Koforidua, March 13, GNA – The Natural Resource Governance Institute (NRGI) has organized a two-day training programme for civil society organizations (CSOs) and media actors to address the gap in disseminating and engaging the public in Ghana’s energy transition framework.
The training was held in Koforidua, to provide in-depth knowledge and understanding of the existence of a national energy transition framework, reasons for transitioning, and how Ghanaians could contribute to the energy transition conversation.
Dr. Alex Ampaabeng, Senior Economic Analyst at NRGI, said that the world’s dependence on fossil fuels was gradually shifting to cleaner energy sources such as solar, wind, and nuclear, which were all environmentally friendly.
He said the reasons for the transition were that human activities such as deforestation and the use of fossil fuels (petrol and diesel) had caused environmental pollution, the release of toxic substances and gases into the atmosphere, and that the climate had suffered as a result.
This had caused changes in rainfall patterns and unusual environmental events, he said, and that it was therefore essential for Ghanaians to reduce emissions « so that we can sustain our livelihoods. »
To facilitate the development of Ghana’s energy transition plan, the government established a National Energy Transition Committee in December 2021.
The committee was tasked to evaluate the current condition of the country’s energy sector, the effectiveness of existing policies and measures, develop national objectives and targets for the transition, and prescribe policies and measures to accomplish these targets.
The Committee was also assigned the task of assessing the benefits, risks, and costs of the global energy transition and determining risk mitigation measures, as well as addressing cross-cutting issues.
Following countrywide stakeholder consultations, Ghana’s Energy Transition Framework was developed, unveiled in Egypt, and featured at an event during the first week of COP27.
The Ministry of Energy’s website has also published highlights and an abridged version of the framework.
Mr. Denis Gyeyir, Africa Programme Officer at NRGI, explained that Ghana’s energy transition plan would guide the country’s transition from fossil fuel to renewable or clean energy.
He stated that the pathways were outlined in the Energy Transition Framework, with a number of targets, such as 70 percent penetration of Liquified Petroleum Gas (LPG) use by households and 20 percent electricity generation from renewables, with a goal of reaching net zero by 2070.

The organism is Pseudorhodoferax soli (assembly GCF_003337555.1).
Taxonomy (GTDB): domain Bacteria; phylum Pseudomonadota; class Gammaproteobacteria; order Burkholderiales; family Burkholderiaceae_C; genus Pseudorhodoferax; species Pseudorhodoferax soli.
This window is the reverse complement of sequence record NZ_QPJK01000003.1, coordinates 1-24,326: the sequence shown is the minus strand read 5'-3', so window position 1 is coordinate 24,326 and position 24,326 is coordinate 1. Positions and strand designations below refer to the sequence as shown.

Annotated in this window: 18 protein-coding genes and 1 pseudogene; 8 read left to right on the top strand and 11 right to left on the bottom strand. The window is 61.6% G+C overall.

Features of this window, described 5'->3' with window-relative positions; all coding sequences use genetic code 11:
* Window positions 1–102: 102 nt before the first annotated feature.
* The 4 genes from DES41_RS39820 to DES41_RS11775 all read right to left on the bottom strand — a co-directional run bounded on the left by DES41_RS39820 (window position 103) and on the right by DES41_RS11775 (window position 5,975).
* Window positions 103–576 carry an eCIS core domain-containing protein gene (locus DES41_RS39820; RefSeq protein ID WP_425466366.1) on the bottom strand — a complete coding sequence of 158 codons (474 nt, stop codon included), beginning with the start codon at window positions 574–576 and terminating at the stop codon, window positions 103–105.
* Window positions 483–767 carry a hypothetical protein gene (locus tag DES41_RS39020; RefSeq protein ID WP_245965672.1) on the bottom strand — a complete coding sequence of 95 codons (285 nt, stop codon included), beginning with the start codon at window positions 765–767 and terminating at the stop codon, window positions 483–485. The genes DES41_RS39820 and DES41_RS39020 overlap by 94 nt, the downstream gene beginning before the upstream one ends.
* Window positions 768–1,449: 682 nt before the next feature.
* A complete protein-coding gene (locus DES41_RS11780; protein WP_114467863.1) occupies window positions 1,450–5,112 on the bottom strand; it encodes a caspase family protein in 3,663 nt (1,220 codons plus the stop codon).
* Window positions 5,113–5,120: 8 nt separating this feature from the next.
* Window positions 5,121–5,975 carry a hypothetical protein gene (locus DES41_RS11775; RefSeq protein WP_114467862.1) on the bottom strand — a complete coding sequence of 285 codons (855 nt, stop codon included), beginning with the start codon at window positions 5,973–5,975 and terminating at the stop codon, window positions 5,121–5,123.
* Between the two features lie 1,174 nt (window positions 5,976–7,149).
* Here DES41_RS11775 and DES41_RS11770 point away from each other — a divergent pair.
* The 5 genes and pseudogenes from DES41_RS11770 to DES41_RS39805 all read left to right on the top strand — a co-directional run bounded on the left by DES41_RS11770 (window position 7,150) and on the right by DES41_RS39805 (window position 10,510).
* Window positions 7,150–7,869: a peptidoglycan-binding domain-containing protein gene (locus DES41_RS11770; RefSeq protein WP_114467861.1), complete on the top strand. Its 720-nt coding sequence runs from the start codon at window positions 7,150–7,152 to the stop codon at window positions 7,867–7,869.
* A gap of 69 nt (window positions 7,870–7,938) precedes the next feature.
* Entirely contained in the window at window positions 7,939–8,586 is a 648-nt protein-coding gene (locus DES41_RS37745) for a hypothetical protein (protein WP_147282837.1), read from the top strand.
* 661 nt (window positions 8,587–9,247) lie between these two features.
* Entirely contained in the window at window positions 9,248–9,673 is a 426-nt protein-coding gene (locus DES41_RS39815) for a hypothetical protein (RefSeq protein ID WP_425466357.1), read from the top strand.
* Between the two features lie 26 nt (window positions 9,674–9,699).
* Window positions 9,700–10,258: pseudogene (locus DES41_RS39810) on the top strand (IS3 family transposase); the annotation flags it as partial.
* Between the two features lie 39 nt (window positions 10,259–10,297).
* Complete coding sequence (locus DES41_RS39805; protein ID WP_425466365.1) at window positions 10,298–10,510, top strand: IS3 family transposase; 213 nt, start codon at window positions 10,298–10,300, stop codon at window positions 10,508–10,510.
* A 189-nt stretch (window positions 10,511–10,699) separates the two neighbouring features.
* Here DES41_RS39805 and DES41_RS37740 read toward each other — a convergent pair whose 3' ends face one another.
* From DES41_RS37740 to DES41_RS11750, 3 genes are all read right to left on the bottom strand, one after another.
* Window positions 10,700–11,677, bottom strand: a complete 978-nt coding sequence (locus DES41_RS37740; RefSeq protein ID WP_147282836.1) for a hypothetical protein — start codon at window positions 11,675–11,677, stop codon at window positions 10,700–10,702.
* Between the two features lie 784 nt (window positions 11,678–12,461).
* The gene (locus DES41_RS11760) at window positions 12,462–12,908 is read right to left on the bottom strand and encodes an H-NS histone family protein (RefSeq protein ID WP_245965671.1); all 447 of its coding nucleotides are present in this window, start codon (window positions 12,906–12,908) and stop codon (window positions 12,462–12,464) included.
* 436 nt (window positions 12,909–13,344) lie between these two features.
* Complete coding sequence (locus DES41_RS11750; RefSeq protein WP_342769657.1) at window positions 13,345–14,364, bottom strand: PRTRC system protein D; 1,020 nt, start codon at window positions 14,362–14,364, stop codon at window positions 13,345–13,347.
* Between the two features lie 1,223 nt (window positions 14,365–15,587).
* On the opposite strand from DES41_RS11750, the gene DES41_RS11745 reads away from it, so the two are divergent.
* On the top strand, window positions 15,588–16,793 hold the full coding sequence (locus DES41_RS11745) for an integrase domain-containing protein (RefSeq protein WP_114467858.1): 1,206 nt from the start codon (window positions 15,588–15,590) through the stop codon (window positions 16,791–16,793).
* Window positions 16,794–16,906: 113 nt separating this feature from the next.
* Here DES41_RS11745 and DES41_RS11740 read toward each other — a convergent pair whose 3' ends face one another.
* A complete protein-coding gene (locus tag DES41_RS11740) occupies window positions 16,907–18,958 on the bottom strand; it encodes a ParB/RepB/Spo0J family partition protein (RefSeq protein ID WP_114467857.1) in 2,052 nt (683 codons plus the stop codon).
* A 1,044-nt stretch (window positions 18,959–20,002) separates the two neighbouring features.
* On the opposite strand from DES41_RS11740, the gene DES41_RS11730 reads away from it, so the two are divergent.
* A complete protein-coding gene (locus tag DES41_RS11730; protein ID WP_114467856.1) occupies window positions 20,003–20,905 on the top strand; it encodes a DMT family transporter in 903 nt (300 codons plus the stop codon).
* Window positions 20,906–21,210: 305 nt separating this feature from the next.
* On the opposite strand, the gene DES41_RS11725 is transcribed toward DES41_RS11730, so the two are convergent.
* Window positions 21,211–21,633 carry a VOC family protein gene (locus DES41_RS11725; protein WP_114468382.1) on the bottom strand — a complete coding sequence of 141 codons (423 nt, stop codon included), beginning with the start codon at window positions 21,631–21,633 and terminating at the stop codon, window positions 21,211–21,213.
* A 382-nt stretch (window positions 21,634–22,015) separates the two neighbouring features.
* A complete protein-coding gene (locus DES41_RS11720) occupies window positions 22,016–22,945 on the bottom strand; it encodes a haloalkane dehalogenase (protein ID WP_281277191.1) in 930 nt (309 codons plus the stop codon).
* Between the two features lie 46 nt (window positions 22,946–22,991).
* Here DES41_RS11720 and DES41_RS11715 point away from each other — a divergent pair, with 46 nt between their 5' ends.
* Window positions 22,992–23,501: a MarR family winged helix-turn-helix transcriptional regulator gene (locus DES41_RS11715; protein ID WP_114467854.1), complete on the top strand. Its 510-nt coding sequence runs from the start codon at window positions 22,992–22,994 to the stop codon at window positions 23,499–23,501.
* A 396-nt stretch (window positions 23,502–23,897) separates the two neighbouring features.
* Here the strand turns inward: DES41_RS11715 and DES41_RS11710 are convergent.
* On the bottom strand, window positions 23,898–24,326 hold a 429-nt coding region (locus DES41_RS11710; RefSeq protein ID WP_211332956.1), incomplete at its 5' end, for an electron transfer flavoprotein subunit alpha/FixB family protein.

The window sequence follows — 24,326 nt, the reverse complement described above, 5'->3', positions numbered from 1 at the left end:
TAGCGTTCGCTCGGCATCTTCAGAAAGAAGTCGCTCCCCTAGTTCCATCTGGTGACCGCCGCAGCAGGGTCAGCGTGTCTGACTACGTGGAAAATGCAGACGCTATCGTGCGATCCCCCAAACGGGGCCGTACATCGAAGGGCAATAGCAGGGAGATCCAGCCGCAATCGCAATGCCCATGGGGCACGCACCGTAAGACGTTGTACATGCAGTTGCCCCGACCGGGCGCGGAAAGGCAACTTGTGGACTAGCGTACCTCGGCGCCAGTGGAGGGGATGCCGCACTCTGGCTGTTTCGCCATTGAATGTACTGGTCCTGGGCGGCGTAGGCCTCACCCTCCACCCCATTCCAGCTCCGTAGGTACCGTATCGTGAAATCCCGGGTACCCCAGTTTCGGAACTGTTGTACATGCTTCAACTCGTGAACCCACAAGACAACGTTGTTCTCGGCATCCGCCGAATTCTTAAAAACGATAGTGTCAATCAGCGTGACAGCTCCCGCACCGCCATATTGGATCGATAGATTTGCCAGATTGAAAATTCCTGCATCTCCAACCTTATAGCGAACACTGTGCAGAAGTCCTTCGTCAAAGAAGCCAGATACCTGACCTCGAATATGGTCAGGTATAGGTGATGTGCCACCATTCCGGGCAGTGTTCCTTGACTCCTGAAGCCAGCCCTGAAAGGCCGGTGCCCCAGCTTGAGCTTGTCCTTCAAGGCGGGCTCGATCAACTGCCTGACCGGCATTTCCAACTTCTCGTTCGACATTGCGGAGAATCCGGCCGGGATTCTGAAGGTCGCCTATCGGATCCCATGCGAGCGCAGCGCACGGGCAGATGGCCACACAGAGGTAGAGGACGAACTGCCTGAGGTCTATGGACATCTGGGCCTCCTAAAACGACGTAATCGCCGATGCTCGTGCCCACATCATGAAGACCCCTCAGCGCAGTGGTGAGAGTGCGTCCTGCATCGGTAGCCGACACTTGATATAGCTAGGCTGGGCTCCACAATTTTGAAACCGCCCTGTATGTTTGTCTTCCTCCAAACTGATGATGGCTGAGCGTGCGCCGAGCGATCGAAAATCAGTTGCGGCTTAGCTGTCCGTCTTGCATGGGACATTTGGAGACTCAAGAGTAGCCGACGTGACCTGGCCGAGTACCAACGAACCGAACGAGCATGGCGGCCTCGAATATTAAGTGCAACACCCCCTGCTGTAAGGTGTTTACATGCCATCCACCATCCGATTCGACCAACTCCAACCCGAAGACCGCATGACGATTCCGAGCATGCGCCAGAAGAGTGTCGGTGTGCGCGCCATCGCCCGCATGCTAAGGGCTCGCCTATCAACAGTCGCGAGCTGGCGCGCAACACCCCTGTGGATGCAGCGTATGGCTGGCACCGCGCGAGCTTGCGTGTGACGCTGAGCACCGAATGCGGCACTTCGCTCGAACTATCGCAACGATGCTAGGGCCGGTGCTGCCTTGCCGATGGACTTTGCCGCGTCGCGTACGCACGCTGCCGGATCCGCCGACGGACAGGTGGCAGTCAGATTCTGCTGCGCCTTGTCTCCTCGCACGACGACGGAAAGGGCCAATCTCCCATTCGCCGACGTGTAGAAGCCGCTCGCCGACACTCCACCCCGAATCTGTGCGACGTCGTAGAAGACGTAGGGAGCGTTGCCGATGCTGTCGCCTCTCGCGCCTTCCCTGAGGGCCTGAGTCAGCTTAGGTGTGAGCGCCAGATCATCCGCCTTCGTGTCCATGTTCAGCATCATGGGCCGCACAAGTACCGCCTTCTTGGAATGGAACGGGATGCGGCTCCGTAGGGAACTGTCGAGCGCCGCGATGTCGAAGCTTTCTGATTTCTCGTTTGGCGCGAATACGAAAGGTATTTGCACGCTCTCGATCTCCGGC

Speaking on the challenges of the transitioning process, Mr. Gyeyir stated that it would have an impact on communities, women using fuel wood for cooking, transition minerals exploitation, gas financing and infrastructure, petroleum sector revenues, and the sustainability of Ghana National Petroleum Corporation (GNPC).
He said one government proposal to address the risks of the transition was to accelerate the development of the petroleum hub corporation, which includes the construction of three refineries and five petrochemical plants.
This will necessitate a significant financial investment, and GNPC has already spent $6 million on the Petroleum Hub Project.
He warned that these may not pay off in the medium to long term, particularly given that major economies had set 2030 targets for transition.
He said major economies were increasing their manufacturing capacity for electric vehicles and Ghana being an importer was already on the receiving end of the electric vehicles, noting that information from the energy ministry already indicated there were already nearly 2,000 electric vehicles in Ghana.
Ghana must therefore set its transition targets mindful of technological innovations in renewable energy, domestic resource availability and the need to carve a niche for itself as the world transitions.
Ghana must also pay attention to developing its critical minerals potential not for export, but creating local value chains that would feed into the green economy.
Government’s plan to use gas as a transition fuel must be situated within its domestic gas reserves available, and the investment requirements to produce this gas, build processing plants and transport infrastructure among other considerations.
Members of the National Energy Transition Committee, Civil Society Organization on Oil and Gas Platform (CSPOG), Act Africa, Strategic Youth Network for Development (SYND), Daily Graphic, Ghana News Agency, UTV, TV3 and the rest attended the workshop.
Mr. Noble Wadzah, Coordinator of Oil Watch Ghana, suggested that Ghana’s Energy Transition Framework be incorporated into the overall Energy policy.
« The transition framework must not be viewed in isolation. There should be a comprehensive document that situates the entire energy transition framework within the larger Ghana Energy Policy, so that whoever chooses the Energy policy can navigate around the entire Energy policy. »